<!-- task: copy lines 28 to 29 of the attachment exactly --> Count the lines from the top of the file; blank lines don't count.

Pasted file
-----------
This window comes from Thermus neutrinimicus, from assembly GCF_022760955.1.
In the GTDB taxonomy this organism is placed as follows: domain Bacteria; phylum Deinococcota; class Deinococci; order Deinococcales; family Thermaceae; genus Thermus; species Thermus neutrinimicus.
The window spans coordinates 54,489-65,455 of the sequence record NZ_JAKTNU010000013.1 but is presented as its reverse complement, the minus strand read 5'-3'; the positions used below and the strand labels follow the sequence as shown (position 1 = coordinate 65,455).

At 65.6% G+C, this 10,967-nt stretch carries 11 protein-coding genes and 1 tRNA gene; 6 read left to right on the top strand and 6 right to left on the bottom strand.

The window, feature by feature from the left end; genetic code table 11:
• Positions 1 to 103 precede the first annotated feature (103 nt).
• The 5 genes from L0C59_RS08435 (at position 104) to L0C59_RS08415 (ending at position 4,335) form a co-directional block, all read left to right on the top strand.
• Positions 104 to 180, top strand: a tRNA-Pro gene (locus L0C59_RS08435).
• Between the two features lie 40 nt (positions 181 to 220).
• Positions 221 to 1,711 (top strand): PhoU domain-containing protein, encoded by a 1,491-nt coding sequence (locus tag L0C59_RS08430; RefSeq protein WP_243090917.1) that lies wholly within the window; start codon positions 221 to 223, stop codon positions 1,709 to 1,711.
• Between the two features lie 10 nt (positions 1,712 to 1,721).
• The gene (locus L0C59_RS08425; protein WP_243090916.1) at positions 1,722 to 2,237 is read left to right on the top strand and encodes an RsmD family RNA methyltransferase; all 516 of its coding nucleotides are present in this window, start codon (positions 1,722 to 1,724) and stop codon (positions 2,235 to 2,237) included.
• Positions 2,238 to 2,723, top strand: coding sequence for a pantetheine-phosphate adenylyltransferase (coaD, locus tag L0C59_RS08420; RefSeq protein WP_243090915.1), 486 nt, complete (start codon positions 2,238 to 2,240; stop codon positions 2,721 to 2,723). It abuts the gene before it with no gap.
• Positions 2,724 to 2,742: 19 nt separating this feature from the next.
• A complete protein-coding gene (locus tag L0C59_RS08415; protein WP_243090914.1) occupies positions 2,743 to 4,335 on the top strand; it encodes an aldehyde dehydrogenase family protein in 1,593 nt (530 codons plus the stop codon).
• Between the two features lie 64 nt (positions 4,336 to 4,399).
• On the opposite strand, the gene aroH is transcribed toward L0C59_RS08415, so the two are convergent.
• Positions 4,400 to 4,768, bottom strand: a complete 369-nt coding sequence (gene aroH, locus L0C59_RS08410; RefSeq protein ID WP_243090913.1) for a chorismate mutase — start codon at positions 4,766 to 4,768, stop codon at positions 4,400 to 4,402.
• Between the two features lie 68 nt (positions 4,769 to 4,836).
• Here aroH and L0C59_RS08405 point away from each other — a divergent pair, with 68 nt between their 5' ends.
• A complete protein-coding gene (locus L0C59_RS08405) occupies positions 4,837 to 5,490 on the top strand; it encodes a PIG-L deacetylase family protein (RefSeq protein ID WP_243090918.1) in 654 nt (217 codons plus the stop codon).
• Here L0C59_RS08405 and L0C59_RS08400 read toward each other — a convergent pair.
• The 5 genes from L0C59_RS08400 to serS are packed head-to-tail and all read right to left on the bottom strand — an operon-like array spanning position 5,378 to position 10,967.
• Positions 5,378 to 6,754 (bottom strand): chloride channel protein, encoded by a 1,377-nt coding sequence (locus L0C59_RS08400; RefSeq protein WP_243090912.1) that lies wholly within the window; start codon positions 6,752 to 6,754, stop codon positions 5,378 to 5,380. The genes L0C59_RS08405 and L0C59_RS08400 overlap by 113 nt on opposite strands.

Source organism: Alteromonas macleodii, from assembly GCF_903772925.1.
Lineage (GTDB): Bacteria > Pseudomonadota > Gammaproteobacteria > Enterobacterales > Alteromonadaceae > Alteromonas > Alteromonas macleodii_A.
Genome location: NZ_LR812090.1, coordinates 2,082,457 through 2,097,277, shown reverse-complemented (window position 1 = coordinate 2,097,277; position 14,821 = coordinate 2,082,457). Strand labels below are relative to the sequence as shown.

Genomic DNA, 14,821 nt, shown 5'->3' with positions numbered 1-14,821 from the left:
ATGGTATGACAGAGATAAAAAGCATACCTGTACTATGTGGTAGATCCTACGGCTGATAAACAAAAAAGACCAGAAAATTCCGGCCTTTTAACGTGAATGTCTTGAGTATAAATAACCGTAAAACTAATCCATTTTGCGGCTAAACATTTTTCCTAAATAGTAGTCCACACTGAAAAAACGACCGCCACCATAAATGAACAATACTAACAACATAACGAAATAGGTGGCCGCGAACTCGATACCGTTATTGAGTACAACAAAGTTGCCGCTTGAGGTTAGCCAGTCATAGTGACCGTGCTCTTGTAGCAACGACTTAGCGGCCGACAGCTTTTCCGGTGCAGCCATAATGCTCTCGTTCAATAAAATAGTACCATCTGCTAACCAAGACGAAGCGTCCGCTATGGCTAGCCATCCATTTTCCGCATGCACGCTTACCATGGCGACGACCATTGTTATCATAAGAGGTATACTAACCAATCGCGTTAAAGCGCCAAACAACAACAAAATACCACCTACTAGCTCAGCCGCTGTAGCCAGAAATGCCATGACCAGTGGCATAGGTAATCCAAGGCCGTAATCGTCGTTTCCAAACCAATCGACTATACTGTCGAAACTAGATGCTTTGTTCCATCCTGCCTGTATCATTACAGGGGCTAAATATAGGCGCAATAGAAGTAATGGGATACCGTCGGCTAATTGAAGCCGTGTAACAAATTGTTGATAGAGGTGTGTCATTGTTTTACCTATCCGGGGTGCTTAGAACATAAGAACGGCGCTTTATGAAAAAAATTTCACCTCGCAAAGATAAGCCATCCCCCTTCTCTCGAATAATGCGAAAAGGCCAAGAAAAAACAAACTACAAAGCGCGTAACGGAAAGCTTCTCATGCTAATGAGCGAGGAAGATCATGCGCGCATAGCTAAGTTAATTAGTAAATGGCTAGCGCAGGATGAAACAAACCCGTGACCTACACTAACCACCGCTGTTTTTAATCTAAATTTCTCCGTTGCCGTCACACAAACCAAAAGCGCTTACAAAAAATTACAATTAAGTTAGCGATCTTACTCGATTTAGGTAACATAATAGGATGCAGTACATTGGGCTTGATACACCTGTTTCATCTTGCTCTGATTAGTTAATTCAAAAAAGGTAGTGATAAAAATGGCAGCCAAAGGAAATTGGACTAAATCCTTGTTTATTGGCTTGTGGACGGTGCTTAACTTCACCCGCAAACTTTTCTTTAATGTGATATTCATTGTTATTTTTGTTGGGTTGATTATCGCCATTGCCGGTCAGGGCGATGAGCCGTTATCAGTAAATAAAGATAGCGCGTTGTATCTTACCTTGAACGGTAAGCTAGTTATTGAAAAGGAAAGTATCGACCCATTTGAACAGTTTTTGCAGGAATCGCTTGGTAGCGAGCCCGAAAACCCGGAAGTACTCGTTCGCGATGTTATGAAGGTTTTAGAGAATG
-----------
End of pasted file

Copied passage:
Genomic DNA, 14,821 nt, shown 5'->3' with positions numbered 1-14,821 from the left:
ATGGTATGACAGAGATAAAAAGCATACCTGTACTATGTGGTAGATCCTACGGCTGATAAACAAAAAAGACCAGAAAATTCCGGCCTTTTAACGTGAATGTCTTGAGTATAAATAACCGTAAAACTAATCCATTTTGCGGCTAAACATTTTTCCTAAATAGTAGTCCACACTGAAAAAACGACCGCCACCATAAATGAACAATACTAACAACATAACGAAATAGGTGGCCGCGAACTCGATACCGTTATTGAGTACAACAAAGTTGCCGCTTGAGGTTAGCCAGTCATAGTGACCGTGCTCTTGTAGCAACGACTTAGCGGCCGACAGCTTTTCCGGTGCAGCCATAATGCTCTCGTTCAATAAAATAGTACCATCTGCTAACCAAGACGAAGCGTCCGCTATGGCTAGCCATCCATTTTCCGCATGCACGCTTACCATGGCGACGACCATTGTTATCATAAGAGGTATACTAACCAATCGCGTTAAAGCGCCAAACAACAACAAAATACCACCTACTAGCTCAGCCGCTGTAGCCAGAAATGCCATGACCAGTGGCATAGGTAATCCAAGGCCGTAATCGTCGTTTCCAAACCAATCGACTATACTGTCGAAACTAGATGCTTTGTTCCATCCTGCCTGTATCATTACAGGGGCTAAATATAGGCGCAATAGAAGTAATGGGATACCGTCGGCTAATTGAAGCCGTGTAACAAATTGTTGATAGAGGTGTGTCATTGTTTTACCTATCCGGGGTGCTTAGAACATAAGAACGGCGCTTTATGAAAAAAATTTCACCTCGCAAAGATAAGCCATCCCCCTTCTCTCGAATAATGCGAAAAGGCCAAGAAAAAACAAACTACAAAGCGCGTAACGGAAAGCTTCTCATGCTAATGAGCGAGGAAGATCATGCGCGCATAGCTAAGTTAATTAGTAAATGGCTAGCGCAGGATGAAACAAACCCGTGACCTACACTAACCACCGCTGTTTTTAATCTAAATTTCTCCGTTGCCGTCACACAAACCAAAAGCGCTTACAAAAAATTACAATTAAGTTAGCGATCTTACTCGATTTAGGTAACATAATAGGATGCAGTACATTGGGCTTGATACACCTGTTTCATCTTGCTCTGATTAGTTAATTCAAAAAAGGTAGTGATAAAAATGGCAGCCAAAGGAAATTGGACTAAATCCTTGTTTATTGGCTTGTGGACGGTGCTTAACTTCACCCGCAAACTTTTCTTTAATGTGATATTCATTGTTATTTTTGTTGGGTTGATTATCGCCATTGCCGGTCAGGGCGATGAGCCGTTATCAGTAAATAAAGATAGCGCGTTGTATCTTACCTTGAACGGTAAGCTAGTTATTGAAAAGGAAAGTATCGACCCATTTGAACAGTTTTTGCAGGAATCGCTTGGTAGCGAGCCCGAAAACCCGGAAGTACTCGTTCGCGATGTTATGAAGGTTTTAGAGAATG